When I first thought about redesigning the CORE my main goal was to use one Teensy to control at least one IOAPEX module and two CODEC modules, to reduce the overall cost of a full system (one Teensy 3.6 is at around 30 $), to reduce the number of duplicated parts over the modules or, in other terms, to agglomerate the mandatory common parts in one module. These common parts are, again, the Teensy, but also the USB port, MIDI ports mainly.
Minimum Common Denominator
I for one don't like having to reserve one USB port for my audio interface and another one for my USB MIDI controller, and with the increasing number of laptops that sport less and less connectors for peripherals I suppose that the average user would like to have MIDI+Audio over one single USB cable, too.
Secondly, to get more flexibility out of the CODEC modules I want to use low-jitter I2S master clock generators, in the form of two selectable oscillators that output 22.5792 MHz and 24.5760 MHz, but I don't want to have two oscillators near each AK4558 codec, it would take more resources (PCB real estate, Teensy pins to enable/disable them, actual component cost). I'd rather have them near the Teensy.
Third, the Teensy requires a 5 V power supply, which may or may not be available in an Eurorack system, so I'd like to have a small switching supply to convert the readily available 12 V from an Eurorack supply to 5 V (switching rather than linear because a 12-to-5 V linear supply would dissipate more power than it would be ever needed by the whole module).
This need for a main, minimum common denominator, module is why the CORE is now, well, the core module of the MAD project.
This also sets the CORE as a must-have thing for a MAD-powered setup, and to justfiy the eventual price of this module I can't just make it something that has a USB port and MIDI IN and OUT. I need features.
A Teensy 3.6 has a LOT of pins, but a lot of them are reserved for the IOAPEX, for the two CODECs, for the I2S external clocks, for the TFT, and for the MIDI ports.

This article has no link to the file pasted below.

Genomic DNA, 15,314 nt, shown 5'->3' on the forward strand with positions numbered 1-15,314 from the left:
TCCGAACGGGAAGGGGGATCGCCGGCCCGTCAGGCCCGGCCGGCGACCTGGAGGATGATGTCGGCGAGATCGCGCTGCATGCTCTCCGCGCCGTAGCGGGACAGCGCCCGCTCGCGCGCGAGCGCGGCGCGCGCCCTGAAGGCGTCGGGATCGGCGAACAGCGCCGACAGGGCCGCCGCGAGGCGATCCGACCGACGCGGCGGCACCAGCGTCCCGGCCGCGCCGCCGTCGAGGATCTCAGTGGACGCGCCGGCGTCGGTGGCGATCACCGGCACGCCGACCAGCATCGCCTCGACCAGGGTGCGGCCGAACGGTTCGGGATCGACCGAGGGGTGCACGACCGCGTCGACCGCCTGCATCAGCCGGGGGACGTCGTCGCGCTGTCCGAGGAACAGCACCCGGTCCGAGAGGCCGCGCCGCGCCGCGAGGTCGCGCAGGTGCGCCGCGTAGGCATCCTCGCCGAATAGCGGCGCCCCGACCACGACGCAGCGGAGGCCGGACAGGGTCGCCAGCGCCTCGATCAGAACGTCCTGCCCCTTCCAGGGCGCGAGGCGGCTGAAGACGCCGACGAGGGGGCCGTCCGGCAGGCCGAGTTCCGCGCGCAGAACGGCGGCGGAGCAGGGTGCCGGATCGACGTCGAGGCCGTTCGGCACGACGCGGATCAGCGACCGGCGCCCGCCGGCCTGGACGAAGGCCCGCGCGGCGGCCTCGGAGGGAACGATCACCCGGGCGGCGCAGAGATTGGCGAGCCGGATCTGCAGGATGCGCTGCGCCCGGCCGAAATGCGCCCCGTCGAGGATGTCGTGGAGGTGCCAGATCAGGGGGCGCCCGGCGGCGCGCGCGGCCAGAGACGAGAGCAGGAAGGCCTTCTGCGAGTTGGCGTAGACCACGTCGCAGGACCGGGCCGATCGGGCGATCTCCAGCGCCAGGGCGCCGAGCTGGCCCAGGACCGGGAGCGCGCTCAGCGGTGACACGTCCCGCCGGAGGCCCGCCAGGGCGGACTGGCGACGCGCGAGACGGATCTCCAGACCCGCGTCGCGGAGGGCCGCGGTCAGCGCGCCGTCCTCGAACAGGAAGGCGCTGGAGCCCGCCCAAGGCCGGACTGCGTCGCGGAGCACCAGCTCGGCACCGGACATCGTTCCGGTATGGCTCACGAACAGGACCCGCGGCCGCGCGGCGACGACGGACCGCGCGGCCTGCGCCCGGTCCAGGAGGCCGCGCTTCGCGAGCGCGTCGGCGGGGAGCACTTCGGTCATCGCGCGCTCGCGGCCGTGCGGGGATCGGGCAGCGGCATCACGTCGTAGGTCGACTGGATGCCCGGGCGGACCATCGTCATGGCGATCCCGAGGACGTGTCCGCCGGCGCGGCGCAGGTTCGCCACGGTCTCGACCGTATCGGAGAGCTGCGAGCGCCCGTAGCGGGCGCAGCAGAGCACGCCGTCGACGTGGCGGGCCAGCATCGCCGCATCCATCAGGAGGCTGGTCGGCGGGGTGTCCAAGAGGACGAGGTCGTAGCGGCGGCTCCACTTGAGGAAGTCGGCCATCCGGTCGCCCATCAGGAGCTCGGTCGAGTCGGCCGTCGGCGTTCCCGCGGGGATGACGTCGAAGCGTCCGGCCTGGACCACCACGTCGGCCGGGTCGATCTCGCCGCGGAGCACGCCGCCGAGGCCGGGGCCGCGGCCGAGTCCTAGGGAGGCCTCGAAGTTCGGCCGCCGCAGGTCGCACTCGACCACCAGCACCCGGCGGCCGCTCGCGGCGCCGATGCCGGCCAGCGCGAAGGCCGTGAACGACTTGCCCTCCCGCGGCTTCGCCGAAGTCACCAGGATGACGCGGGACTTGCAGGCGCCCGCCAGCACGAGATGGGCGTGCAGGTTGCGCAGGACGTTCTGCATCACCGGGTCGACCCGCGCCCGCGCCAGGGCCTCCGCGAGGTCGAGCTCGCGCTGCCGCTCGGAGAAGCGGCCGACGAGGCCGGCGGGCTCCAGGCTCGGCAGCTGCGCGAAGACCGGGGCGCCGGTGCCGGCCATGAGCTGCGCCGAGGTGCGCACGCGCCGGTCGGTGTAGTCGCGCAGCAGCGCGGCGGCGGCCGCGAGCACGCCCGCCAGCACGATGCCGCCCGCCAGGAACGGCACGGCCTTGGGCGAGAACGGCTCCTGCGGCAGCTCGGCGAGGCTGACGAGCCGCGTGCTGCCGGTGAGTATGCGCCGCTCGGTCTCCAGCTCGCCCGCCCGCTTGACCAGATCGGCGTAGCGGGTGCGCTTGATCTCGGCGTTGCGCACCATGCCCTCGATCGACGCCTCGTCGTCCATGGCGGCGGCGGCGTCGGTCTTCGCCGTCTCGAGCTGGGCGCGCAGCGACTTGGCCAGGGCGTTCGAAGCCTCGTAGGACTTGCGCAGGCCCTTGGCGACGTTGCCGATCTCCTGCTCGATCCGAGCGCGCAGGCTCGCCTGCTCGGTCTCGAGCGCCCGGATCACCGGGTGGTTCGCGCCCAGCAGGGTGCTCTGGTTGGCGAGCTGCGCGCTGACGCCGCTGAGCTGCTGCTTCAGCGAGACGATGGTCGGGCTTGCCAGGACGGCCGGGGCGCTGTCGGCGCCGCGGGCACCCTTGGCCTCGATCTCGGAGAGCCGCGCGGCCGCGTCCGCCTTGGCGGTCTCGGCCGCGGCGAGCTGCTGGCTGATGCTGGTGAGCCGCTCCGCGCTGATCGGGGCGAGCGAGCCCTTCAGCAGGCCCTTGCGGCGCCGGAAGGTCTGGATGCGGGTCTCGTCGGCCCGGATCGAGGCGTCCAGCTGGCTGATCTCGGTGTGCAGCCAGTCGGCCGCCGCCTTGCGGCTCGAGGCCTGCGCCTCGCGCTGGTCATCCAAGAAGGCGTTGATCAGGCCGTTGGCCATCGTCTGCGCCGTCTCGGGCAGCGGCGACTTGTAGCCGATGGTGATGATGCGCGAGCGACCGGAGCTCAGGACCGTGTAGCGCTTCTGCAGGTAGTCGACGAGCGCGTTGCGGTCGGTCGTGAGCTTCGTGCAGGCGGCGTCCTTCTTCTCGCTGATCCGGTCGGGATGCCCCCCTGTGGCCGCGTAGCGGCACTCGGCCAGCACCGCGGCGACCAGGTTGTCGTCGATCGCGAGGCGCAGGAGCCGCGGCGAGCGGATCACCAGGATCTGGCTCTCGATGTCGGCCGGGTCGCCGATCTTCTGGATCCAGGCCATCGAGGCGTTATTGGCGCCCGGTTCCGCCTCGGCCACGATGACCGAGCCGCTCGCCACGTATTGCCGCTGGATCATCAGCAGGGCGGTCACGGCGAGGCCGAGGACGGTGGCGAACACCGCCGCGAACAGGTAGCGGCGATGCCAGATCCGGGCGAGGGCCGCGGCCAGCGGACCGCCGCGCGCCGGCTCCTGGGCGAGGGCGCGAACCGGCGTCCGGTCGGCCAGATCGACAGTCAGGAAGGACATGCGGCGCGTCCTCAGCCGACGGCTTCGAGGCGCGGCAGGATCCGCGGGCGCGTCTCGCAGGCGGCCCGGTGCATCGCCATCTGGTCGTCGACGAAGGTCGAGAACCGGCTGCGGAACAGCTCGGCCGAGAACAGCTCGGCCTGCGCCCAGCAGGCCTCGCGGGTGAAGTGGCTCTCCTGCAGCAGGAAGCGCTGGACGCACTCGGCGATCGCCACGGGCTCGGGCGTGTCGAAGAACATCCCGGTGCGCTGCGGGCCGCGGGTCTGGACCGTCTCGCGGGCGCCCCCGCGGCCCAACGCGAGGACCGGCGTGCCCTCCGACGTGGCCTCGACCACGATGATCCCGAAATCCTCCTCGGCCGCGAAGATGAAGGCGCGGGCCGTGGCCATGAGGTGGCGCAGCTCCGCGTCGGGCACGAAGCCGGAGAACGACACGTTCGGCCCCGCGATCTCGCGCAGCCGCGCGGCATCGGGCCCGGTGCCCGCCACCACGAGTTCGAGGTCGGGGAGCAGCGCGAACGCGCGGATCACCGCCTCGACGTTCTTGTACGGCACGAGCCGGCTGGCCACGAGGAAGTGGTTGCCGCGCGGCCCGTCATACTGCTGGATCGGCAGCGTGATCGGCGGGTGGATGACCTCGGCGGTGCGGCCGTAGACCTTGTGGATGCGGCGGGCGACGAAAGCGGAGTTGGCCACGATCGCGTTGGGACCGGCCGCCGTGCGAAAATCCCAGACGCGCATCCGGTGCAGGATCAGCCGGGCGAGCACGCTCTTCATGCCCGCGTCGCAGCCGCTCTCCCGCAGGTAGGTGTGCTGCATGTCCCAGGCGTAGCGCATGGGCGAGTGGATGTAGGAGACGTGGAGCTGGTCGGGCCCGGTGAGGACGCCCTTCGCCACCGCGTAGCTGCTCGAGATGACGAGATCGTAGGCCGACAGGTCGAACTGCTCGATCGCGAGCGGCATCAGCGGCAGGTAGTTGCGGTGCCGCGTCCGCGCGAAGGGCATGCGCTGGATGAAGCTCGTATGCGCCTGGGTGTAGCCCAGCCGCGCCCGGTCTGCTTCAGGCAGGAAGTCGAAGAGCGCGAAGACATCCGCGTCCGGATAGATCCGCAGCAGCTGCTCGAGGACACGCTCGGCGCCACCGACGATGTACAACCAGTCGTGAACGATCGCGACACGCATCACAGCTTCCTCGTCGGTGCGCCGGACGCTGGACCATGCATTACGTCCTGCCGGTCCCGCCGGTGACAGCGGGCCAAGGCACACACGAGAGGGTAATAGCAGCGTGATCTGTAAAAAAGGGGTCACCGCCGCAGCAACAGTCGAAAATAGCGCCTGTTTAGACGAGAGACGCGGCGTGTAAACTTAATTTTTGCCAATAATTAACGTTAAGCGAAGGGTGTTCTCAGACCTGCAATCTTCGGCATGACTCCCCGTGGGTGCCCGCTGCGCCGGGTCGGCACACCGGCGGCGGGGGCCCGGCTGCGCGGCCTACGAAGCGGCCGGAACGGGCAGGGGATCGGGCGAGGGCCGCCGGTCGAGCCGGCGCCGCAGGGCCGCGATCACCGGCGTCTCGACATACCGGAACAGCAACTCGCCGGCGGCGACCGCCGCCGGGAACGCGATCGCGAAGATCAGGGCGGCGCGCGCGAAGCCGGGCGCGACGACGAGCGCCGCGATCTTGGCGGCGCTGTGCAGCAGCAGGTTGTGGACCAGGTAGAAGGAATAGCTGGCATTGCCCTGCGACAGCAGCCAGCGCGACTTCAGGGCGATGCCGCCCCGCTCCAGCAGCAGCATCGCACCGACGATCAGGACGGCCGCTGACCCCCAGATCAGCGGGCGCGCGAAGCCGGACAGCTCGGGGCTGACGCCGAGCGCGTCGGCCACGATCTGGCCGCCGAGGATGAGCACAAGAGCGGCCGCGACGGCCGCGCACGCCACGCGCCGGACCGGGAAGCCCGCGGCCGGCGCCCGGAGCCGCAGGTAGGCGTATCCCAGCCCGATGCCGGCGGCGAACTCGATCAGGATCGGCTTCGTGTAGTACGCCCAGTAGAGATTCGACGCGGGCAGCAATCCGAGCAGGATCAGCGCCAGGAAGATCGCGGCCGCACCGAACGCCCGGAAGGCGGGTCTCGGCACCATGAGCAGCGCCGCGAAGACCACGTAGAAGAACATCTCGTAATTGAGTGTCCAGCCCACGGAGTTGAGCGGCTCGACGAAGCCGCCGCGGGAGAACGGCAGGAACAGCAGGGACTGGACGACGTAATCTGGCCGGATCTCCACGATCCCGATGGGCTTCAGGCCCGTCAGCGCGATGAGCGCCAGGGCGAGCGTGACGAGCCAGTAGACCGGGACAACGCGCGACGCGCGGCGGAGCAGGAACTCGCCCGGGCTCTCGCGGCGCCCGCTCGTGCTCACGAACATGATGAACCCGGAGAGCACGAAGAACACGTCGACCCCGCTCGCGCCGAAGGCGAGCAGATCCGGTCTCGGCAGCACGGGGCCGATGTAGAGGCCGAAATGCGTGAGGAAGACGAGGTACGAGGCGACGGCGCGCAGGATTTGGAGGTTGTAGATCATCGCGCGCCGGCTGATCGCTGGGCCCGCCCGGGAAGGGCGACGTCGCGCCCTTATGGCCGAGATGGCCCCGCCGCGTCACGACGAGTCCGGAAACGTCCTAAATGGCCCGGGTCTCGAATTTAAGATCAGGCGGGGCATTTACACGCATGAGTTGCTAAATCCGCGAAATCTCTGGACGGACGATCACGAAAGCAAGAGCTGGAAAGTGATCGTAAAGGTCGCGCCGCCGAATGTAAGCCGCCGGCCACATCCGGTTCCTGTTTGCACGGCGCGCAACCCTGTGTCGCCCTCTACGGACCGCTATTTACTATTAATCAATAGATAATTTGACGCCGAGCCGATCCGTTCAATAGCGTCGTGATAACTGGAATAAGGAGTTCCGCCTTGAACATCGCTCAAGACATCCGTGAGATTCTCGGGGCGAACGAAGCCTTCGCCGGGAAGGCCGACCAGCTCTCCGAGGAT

In particular, the IOAPEX requires full control over an SPI port, plus a reset pin and the two ADC channels.
The two CODECs share 3 I2S pins (master clock, bit clock, frame select), then there's a TX and RX pin for each codec (4 total), one GPIO for each codec (for powering it down), and they also share the I2C bus (two more pins).
The MIDI ports take only two UART pins.
The two I2S master clock generators take one pin each and they share their output on the I2S MCLK pin (when one clock is disabled its output is in Hi-Z mode, thank you three-state outputs).
The TFT takes 5 pins (three SPI pins and 2 hardware chip selects).
About the SPI ports, the IOAPEX is going to be reserved on SPI2, the TFT on SPI0 (because the Teensy optimized TFT library makes extensive use of the SPI0 4 words FIFO), and this leaves a free SPI1 port. But, since I want to keep its pins for SPI instead of using them for GPIOs, the SPI1 pins are reserved too (4 pins). This is to allow future small upgrades (a RAM chip, or a Flash ROM maybe, or whatever). I'm also keeping untouched the common CS pins for the SD and memory expansions available on the Teensy Audio Adaptor in case someone wants to fiddle with them on a CORE.
All of this leaves us with 30 available pins; 3 are analog only pins A10, A11, and AREF but since the IOAPEX is going to make full use of the two ADC channels continuously they're a no-go; furthermore, I'm fine with the way the AREF pins is connected on the Teensy itself so I do not need to touch it.
So it's down to 27 pins, two of which are the two DAC channels. Not bad after all.
Features, you said?
This is where I thought about CV outs and Gate outs.
The DACs have already been used to output audio and CV, and driving a gate can be as simple as connecting one pin straight to a jack. Since there's going to be a USB port and MIDI ports already...
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